With Japan, China and the U.S. all pursuing weak-currency policies, other major economies are retaliating. The WSJ’s Deborah Kan speaks to James Rickards of Tangent Capital Partners about whether the drive to devalue will set off a trade crisis.
As developed countries like Japan and the U.S. try to kick-start their sluggish economies with ultralow interest rates and binges of money-printing, they are putting downward pressure on their currencies. The loose monetary policies are primarily aimed at stimulating domestic demand. But their effects spill over into the currency world.
Since the end of November, when it became clear that Shinzo Abe and his agenda of growth-at-all-costs would win Japan’s elections, the yen has lost more than 10% against the dollar and some 15% against the euro. The greenback last week plumbed its lowest level against the euro in nearly 15 months.
James Rickards, a veteran financier and author of “Currency Wars: The Making of the Next Global Crisis,” predicts the former.
“People ask me who’s winning. I say nobody,” he told me. “I expect the international monetary system to destabilize and collapse. There will be so much money-printing by so many central banks that people’s confidence in paper money will wane, and inflation will rise sharply.”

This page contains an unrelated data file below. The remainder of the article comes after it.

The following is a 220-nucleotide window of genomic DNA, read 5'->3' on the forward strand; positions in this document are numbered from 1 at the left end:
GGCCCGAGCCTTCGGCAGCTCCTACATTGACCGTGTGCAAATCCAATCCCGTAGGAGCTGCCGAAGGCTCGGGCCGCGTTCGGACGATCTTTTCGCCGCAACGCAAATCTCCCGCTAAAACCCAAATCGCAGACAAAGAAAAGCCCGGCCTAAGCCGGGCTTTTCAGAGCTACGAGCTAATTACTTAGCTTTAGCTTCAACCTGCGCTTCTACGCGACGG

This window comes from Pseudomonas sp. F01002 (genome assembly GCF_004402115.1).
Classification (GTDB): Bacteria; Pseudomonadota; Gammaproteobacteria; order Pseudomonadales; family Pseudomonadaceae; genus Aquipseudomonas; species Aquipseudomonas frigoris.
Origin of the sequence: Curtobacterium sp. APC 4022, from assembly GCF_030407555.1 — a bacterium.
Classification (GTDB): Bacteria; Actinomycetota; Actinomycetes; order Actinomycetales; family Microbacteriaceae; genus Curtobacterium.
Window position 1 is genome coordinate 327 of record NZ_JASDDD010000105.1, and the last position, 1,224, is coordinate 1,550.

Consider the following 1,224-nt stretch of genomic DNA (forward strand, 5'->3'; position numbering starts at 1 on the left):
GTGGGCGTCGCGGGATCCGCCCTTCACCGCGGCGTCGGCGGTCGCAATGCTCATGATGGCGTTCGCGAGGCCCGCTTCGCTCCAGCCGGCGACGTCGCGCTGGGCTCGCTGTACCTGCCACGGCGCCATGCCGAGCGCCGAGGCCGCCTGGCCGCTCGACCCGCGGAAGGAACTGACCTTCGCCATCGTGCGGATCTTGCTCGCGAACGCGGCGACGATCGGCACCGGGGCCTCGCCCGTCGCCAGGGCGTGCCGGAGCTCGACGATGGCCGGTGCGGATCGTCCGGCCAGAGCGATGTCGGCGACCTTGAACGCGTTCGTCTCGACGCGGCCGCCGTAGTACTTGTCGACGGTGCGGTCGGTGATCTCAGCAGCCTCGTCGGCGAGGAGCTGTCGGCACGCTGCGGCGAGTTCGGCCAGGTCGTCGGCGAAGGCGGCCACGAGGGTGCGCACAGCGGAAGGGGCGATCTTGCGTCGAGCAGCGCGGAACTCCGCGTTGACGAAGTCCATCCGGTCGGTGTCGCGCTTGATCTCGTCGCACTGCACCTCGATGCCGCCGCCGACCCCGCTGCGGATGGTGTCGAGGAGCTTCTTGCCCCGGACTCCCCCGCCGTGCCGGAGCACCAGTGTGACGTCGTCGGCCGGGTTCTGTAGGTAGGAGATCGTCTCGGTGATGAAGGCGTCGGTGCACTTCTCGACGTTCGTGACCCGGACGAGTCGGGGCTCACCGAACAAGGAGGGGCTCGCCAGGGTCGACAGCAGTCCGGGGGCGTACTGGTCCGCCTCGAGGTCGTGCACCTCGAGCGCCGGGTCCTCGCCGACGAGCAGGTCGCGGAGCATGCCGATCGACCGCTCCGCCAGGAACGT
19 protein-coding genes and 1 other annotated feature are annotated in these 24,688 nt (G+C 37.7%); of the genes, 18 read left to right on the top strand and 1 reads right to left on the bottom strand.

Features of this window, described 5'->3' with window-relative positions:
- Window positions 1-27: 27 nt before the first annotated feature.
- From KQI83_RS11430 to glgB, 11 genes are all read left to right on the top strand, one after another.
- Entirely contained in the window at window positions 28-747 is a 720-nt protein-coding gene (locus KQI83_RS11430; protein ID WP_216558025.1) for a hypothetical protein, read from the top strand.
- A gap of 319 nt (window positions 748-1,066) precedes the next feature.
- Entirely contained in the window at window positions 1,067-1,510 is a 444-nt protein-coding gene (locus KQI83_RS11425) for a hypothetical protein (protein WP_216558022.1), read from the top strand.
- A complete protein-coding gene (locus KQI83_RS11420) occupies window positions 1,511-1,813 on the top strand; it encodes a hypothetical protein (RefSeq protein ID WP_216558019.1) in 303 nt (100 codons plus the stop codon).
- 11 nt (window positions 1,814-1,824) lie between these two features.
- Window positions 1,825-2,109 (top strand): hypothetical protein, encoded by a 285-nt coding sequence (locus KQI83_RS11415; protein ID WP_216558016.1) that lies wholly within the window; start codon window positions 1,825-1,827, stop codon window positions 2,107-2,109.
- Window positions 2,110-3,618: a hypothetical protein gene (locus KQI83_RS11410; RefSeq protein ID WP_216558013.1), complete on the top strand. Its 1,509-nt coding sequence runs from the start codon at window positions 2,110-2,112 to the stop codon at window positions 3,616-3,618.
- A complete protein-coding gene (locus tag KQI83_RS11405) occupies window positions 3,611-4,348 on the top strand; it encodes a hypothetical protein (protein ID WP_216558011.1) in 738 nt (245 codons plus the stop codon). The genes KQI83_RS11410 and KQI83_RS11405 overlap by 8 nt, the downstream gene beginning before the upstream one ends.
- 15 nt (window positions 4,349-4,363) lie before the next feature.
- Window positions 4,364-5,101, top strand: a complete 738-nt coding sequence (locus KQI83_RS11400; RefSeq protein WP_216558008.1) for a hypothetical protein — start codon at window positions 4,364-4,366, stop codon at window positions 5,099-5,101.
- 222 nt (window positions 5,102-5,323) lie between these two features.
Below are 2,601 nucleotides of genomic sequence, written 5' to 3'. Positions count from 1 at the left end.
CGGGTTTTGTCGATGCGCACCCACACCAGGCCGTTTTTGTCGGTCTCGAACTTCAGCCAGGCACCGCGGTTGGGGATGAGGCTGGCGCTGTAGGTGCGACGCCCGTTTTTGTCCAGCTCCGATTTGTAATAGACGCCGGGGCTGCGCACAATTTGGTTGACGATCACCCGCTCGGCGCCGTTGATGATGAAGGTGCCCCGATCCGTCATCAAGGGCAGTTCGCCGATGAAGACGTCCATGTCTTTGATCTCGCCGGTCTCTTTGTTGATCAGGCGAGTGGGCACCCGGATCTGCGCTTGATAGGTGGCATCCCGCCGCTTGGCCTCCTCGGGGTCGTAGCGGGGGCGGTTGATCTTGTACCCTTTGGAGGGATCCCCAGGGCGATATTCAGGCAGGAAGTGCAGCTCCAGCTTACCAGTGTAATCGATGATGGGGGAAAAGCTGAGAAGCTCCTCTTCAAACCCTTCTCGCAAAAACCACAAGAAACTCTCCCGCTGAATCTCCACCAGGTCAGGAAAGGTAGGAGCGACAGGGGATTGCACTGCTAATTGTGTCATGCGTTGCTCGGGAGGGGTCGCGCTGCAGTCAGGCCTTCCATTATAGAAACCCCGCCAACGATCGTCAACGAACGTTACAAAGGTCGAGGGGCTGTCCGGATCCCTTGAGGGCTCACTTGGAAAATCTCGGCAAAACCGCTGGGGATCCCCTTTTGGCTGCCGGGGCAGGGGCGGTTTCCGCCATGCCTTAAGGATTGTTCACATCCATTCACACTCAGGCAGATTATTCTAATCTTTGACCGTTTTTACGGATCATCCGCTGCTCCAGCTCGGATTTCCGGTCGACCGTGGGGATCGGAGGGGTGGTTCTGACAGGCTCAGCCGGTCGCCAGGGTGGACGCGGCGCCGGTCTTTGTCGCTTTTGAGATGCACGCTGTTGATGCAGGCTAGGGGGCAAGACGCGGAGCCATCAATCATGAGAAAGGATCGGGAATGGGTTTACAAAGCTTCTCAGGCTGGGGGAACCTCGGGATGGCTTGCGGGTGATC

Peter Schiff: ‘Let’s call it the “Bernanke Shock.’
Perhaps the entire international community is thinking back to the ’60s, because Germany isn’t the only country maneuvering away from the dollar today. The Netherlands and Azerbaijan are also discussing repatriating their foreign gold holdings. And every month, we hear about central banks increasing gold reserves. The latest are Russia and Kazakhstan, but in the last year, countries from Brazil to Turkey have been adding to their gold holdings in order to diversify away from fiat currency reserves.
And don’t forget China. Once the biggest purchaser of US bonds, it is now a net seller of Treasuries, while simultaneously gobbling up gold. Some sources even claim that China has unofficially surpassed Germany as the second largest holder of gold in the world.
Unlike the ’60s, today there is no official gold window to close. There will be no reported “shock” indicator of a dollar flight. This demand by Germany may be the closest indicator we’re going to get. Placing blame where it’s due, let’s call it the “Bernanke Shock.”
It Takes One to Know One
In last month’s Gold Letter, I wrote about the three pillars supporting the US Treasury’s persistently low interest rates: the Fed, domestic investors, and foreign central banks – led by Japan. I examined how Japan’s plans to radically devalue the yen may undermine that country’s ability to continue buying Treasuries, which could cause the other pillars to become unstable as well.
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